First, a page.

Day 4: July 28, 2012
Beyond the River
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I spent Friday night at the Innkeeper in Hamel, Illinois. I found it clean and comfortable and there was even a pretty nice view from my room. I picked it based on some good reviews and comments and was not disappointed. But, now that I've assured you that it was a decent place to stay, I just have to tell you about a conversation that took place as I checked in.

I'd just started filling out the registration card when a fortyish couple came in. I stepped aside so they could speak to the clerk.

He: "I'll wait for him to get done."
She: "Well, I've got a question. Do you sell X-rated movies?"
Clerk: "No."
She: "So you only rent them?"
Clerk: "Yes. With a room."
She: "How much?"
Clerk: "Will you be checking out today or tomorrow?"
He: "Today."
Clerk: "Check out by 10:00 and it's $35 flat."
He: "Want to do that?"
She: "That's kind of expensive. I'd rather spend the money on..."
...and they headed out the door to spend the money on something I couldn't make out. Based on some hints from the clerk, I think they may only rent out some of the first floor rooms to the short time trade but I'm not certain. As I said, my room was fine. I guess it's good to know there are options.

I stopped by Henry's Rabbit Ranch Friday evening but it was after 7:00 and, seeing no obvious activity, drove on. It turns out Rich was still there and a knock on the door would have been OK but a phone call and a quick drive up I-55 worked well this morning. Rig Red is the Ranch's official greeter but his real talent is conserving energy -- his own. That is one mellow bunny.

After passing it several times, I decided that I ought to check out the Mustang Corral on this trip. It didn't do a whole lot for me. Is there no Camaro Stockade on Sixty-Six? I grabbed quick pictures of familiar signs at the long closed Bel-Air Drive In and the not yet opened Luna Cafe and in between patronized a place I've considered in the past. The Itty-Bitty Restaurant is small but not as small as what the name evoked. There are chairs for twenty or so and a half-dozen chairs at the counter. I sat at the counter where I chatted with servers Kitty & Courtney and customer Bill. I also found time to down a very tasty omelet. A friendly place with good food. Should have stopped in sooner.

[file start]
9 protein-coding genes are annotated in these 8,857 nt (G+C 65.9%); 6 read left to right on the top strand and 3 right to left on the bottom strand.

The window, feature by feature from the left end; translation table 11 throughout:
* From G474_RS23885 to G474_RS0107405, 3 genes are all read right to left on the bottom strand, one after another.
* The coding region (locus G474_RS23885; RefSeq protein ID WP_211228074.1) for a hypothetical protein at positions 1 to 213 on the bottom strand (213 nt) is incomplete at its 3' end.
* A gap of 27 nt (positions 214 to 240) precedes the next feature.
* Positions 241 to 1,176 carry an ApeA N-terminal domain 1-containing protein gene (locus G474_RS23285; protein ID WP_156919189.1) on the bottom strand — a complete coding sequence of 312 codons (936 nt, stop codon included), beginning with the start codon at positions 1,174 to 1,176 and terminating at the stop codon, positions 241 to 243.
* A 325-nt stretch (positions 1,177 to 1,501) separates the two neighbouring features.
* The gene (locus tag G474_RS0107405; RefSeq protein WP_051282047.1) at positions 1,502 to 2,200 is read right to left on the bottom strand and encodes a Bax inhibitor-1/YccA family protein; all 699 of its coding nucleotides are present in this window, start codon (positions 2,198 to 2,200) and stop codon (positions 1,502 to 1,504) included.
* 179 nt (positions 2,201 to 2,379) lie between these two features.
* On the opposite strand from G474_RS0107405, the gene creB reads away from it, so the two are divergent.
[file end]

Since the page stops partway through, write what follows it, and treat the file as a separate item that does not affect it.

I paused for on the Missouri side of the Mississippi for a shot of the Chain of Rocks Bridge then did drive-bys of the Eat-Rite Diner and the Donut Drive-In. But I had to come to a complete stop for a Concrete at Ted Drewes.

Another tower that every tourist is obligated to photograph.

When I finally found a Maid-Rite open on the Lincoln Highway, I made much of the fact that I had not found one open on either the National Road or Route 66. So, when I saw that the one in Rolla, Missouri, was open, I figured I better stop. Like the Marshalltown Maid-Rite, the Rolla Maid-Rite was close but not quite the same and, therefore, not quite as good as what I grew up on. Nice try, though.

John's Modern Cabins are still there but they become a little less there with each passing day.

It's a patriotic crowd at the Elbow Inn. American flags are flying outside and in.

Stone cabin walls do resist time better than wood. These near Lebanon, Missouri, will likely outlast those two panels previous but they are no less doomed. The structures are fading fast and many of the stories are already gone.

I've only stayed at this Route 66 icon once before and have really been looking forward to this stay. So were about twenty Harley's worth of Norwegians and several others including folks from Germany and Australia. My room, with lots of Jeff Meyer photos on the wall, is here. The picture of Bob and Ramona was taken in the morning before I left. Although they moved together and held their smiles when I asked for a picture, I think they looked just about that happy all the time we were talking. A wonderful couple and a wonderful place.

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